Wednesday, June 3, 2009

Dividing Music Income

Dear Rich: I have read your book, Music Law: How to Run Your Band's Businessbut there is an issue that still confuses me. My bandmates and I are at a loss as to how to divvy up the various possible income streams (MP3 sales, CD sales, TV sync license fees, and royalties, etc.). I am the sole songwriter in the band. We record music and are trying to market it through various means (online and brick and mortar). If there is no record company to take a share of sales income, how, generally, is that income split up? What about songwriter royalties and publisher's royalties? What about SoundExchange royalties? Who gets a cut when we sell something?  Any help you can give would be greatly appreciated. I'm so glad you asked. One simple way to look at things is to divide up the revenue sources into two groups: music publisher/songwriter income and band (or non-songwriter) income. Your band has a few choices for dealing with songwriter income (as discussed in the book). The main decision is whether the songwriter keeps it all, or divides it among band members -- for example, you can create a music publishing entity and split that income based on an agreed-upon percentage, perhaps rewarding the songwriters with a higher share of the pot. As for band (non-songwriter) income, that's usually split equally after deducting expenses and payments to the usual suspects (manager, tour manager, agent, etc.) In the new edition of Music Law, I'm going to break  down the sources of music income into more detail.  Since that won't be out until August 2009, the Dear Rich staff has prepared this table that summarizes the common income sources based on whether it is songwriter or non-songwriter income.

Type of Income
Live Performance
Payment to band from club owner or booking agent. 
CD Sales
Payment to band, either: direct payment (if sold from website  or at shows); store payment (if consignment); distributor payment (if you have a distribution deal); or record company payment (if you are signed).
Payment by record company to music publisher/songwriters for mechanical license fee (per unit).
Digital Downloads
Payment to band either: direct payment (if sold from your website); or distributor payment (if you have a distribution deal).
Payment by record company to music publisher/songwriters for a mechanical license fee per download.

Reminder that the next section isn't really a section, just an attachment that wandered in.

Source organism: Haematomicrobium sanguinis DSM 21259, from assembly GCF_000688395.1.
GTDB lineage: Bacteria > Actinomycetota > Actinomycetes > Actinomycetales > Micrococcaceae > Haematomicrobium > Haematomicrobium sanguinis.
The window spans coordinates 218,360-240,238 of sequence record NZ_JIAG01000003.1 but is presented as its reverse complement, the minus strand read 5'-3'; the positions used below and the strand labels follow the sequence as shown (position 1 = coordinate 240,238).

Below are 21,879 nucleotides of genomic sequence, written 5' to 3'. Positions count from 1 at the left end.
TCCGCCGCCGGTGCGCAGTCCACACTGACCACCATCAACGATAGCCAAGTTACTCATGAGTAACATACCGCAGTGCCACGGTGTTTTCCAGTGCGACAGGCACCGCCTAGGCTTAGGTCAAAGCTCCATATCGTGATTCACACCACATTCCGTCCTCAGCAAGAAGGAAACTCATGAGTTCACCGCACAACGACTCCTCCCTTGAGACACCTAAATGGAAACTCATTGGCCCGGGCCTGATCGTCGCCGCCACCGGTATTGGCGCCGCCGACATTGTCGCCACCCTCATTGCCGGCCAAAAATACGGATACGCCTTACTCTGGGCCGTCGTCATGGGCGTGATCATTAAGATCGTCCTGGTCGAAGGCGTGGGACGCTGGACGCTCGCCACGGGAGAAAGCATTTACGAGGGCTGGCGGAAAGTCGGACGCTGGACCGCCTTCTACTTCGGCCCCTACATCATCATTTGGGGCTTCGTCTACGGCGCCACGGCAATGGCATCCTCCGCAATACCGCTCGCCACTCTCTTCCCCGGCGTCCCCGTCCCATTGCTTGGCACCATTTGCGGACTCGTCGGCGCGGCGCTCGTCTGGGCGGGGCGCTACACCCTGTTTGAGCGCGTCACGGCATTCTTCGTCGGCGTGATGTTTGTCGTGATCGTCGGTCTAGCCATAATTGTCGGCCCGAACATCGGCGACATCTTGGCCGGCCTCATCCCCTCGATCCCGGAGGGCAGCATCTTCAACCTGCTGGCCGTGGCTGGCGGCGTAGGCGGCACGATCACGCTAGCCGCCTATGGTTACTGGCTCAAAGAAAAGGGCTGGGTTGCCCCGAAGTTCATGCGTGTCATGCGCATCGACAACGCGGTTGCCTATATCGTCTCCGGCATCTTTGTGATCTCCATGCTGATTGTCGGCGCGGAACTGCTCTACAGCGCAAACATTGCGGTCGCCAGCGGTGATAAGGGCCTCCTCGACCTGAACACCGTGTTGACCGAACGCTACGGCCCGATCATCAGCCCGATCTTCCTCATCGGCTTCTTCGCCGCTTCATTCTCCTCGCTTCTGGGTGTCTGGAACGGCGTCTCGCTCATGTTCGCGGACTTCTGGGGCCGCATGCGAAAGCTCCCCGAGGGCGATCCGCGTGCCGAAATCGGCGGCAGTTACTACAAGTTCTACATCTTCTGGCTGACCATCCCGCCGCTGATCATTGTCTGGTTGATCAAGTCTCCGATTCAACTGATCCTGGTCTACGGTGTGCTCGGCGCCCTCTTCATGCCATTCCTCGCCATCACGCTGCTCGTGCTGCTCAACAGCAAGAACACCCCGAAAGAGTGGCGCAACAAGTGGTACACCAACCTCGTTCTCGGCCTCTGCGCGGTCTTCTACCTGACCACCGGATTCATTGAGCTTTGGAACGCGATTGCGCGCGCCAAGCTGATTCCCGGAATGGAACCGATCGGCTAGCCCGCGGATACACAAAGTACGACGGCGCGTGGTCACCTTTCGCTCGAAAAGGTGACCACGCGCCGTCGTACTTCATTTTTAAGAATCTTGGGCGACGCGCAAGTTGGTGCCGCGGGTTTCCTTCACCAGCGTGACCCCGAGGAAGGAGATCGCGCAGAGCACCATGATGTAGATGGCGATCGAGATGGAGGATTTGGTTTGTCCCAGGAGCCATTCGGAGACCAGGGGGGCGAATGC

AM/FM Over-the-Air Radio Play
Payment to music publisher/songwriters from performing Rights Societies (ASCAP, BMI, SESAC).
Webcast or Satellite Station Play
Payment to music publisher/songwriters from performing Rights Societies (ASCAP, BMI, SESAC).
Payment to band (or sound recording owner if you have a record company) from SoundExchange. 
Movie/TV Soundtrack
Payment to band from movie/TV production   company for master use license; additional payment(s) if sound track recording is released.
Payment to music publisher/songwriters from movie/TV production company for sync license; payment from performing rights societies (ASCAP, BMI, SESAC) to music publisher/songwriters when television show is broadcast or movie is shown; payment to music/publisher/songwriters if soundtrack sold as DVD or CD soundtrack for mechanical license fee (per unit).
Endorsements/Corporate Sponsorships
Payment (or other compensation) to band from corporate sponsor.
Advertisement Featuring Song
Similar to movie/TV payments with additional twists if song is used in nontraditional ways (free downloads, etc.).
Subscription Sales
Direct payment to band; or, if managed by third-party  distributor, treated like digital downloads.
Video Game Featuring Song
Treated like movie/TV soundtrack payments.
Payment to band/record company by ringtone distributor for master use license fee.
Payments to the music publisher/songwriter by ringtone distributor for mechanical royalties (per unit); additional payment made by ASCAP or BMI to the music/publisher songwriters.
AdSense or Affiliate Payment
Payment to band from online company (Google, Amazon, etc.) for ads or links that appear at band-related sites.